In the latest survey, California’s ranked 11th among the states for legislative accountability despite the legal woes of Yee and two other Senate Democrats, Rod Wright of Los Angeles, and Ron Calderon of Montebello. Wright was sentenced to 90 days in jail for lying about whether he actually lived in his legislative district when he ran in 2008. Calderon faces a federal trial on political corruption charges.
The Senate’s image was further tarnished by disclosures that the director of human resources, Dina Hidalgo, had employed five of her family members and three members of her softball team in the Senate, as reported by the Sacramento Bee. The case broke into public view when Hidalgo’s son, a Senate sergeant at arms, was involved in a late-night off-duty shooting with his state-issued Glock pistol at his house. He tested positive for cocaine and marijuana. A man was shot dead in the gunplay, but no one was charged with the killing.
One reason California flunked on access to public information: disputes must be resolved in court – a time-consuming and expensive venture, although costs can be recovered if plaintiffs prevail.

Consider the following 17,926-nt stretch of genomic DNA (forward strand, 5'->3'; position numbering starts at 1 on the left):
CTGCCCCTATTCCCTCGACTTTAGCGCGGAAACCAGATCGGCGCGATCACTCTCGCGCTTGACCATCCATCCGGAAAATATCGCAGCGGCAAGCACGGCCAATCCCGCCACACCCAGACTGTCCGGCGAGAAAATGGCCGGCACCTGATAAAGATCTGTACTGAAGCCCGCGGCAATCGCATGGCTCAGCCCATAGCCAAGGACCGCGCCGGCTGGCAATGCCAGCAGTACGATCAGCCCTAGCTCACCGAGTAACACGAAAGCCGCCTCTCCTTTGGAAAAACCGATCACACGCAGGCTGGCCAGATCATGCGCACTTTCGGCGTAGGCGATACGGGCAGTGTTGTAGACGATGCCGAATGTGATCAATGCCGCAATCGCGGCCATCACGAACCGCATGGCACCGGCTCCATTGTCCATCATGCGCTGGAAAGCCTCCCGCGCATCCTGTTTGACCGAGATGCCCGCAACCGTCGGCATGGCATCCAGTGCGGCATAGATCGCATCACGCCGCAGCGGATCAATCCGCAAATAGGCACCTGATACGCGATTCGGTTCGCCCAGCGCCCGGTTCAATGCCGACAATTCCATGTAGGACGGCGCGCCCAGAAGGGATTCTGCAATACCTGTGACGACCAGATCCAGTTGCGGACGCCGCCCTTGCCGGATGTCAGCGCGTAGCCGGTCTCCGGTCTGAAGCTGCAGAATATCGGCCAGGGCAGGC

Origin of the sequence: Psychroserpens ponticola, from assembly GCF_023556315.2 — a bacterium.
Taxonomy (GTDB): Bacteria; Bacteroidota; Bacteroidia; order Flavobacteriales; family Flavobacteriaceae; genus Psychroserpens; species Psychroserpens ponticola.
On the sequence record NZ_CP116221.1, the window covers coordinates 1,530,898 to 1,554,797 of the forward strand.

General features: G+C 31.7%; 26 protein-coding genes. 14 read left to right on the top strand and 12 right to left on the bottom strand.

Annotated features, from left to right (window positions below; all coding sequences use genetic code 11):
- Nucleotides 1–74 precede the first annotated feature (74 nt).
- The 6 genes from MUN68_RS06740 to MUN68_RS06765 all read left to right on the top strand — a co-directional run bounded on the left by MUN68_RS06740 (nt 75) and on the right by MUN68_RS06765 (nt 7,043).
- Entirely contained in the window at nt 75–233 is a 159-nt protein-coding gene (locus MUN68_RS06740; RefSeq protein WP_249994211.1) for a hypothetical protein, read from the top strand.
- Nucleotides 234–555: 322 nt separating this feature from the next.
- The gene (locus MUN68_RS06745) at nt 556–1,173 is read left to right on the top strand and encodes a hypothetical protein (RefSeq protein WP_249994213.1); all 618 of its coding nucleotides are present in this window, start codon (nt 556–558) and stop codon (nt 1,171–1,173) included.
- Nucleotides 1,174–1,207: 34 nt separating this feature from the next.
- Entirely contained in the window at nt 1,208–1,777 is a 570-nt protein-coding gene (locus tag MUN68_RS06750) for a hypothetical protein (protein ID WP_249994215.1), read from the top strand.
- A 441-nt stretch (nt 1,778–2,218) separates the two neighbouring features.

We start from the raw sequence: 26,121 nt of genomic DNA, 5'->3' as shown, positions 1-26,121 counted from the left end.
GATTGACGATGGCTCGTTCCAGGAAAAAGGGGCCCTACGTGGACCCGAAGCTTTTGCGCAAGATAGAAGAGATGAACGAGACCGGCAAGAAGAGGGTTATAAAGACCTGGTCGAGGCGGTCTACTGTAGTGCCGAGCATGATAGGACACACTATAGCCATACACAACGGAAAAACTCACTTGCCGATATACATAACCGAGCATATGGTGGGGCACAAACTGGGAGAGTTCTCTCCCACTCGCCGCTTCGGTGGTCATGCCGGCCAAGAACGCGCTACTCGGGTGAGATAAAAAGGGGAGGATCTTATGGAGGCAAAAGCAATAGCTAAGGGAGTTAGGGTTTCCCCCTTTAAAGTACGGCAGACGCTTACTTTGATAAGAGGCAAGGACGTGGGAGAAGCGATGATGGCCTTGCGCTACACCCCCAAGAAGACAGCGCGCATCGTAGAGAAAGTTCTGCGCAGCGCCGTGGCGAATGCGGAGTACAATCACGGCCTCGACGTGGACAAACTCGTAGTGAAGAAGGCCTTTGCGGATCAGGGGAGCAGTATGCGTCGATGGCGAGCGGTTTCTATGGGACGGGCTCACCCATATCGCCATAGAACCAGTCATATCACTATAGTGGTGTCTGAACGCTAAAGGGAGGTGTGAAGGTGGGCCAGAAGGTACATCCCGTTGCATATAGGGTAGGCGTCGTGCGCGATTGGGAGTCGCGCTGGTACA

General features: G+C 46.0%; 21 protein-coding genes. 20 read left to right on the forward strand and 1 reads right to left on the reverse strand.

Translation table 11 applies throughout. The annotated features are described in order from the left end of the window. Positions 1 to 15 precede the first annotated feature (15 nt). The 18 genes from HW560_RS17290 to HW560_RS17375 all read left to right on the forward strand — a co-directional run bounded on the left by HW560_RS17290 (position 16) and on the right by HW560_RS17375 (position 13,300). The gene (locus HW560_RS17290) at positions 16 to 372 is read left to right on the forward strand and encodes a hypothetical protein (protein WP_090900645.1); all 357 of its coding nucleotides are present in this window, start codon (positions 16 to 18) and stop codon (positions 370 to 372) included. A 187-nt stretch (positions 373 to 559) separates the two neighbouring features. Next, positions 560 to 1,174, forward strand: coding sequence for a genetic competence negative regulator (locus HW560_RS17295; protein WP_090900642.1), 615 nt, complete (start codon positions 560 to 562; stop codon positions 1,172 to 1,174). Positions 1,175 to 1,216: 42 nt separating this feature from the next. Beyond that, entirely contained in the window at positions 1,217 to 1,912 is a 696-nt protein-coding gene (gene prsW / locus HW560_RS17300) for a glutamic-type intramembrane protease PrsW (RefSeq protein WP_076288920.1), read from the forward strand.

In a small way, though, Yee and Calderon helped reporters win access to their calendars and other office records, release of which has traditionally been blocked by the courts under a doctrine known as “deliberative process,” which protects records used by state officials to reach decisions.
When the Bay Area Newsgroup sought the lawmakers’ records, the Senate refused to comply. The journalists sued and a Sacramento County Superior Court judge rejected the Senate’s claim of immunity.
“The public interest in the disclosure of the requested documents is pronounced,” the judge wrote on June 5.
A week later, the newspaper group reported: “A rare look into the legislative calendar of disgraced former state Sen. Leland Yee illustrates a harried schedule that regularly led him from the capital to San Francisco as he juggled meetings with constituents, fellow lawmakers and undercover FBI agents from whom he is accused of accepting bribes.”
The judge, however, refused to expand his ruling to include all legislators, so the “deliberative process” roadblock persists for other cases.